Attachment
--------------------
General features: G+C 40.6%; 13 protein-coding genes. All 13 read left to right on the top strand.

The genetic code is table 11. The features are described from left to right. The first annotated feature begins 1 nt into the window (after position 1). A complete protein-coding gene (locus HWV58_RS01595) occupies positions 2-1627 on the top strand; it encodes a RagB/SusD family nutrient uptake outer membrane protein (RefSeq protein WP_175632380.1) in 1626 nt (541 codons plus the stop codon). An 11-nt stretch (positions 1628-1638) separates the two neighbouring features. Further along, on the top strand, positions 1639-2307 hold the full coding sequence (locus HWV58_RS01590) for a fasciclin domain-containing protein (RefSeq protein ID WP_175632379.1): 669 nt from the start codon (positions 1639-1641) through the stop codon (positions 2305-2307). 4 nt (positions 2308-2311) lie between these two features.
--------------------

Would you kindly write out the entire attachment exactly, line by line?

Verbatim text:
General features: G+C 40.6%; 13 protein-coding genes. All 13 read left to right on the top strand.

The genetic code is table 11. The features are described from left to right. The first annotated feature begins 1 nt into the window (after position 1). A complete protein-coding gene (locus HWV58_RS01595) occupies positions 2-1627 on the top strand; it encodes a RagB/SusD family nutrient uptake outer membrane protein (RefSeq protein WP_175632380.1) in 1626 nt (541 codons plus the stop codon). An 11-nt stretch (positions 1628-1638) separates the two neighbouring features. Further along, on the top strand, positions 1639-2307 hold the full coding sequence (locus HWV58_RS01590) for a fasciclin domain-containing protein (RefSeq protein ID WP_175632379.1): 669 nt from the start codon (positions 1639-1641) through the stop codon (positions 2305-2307). 4 nt (positions 2308-2311) lie between these two features.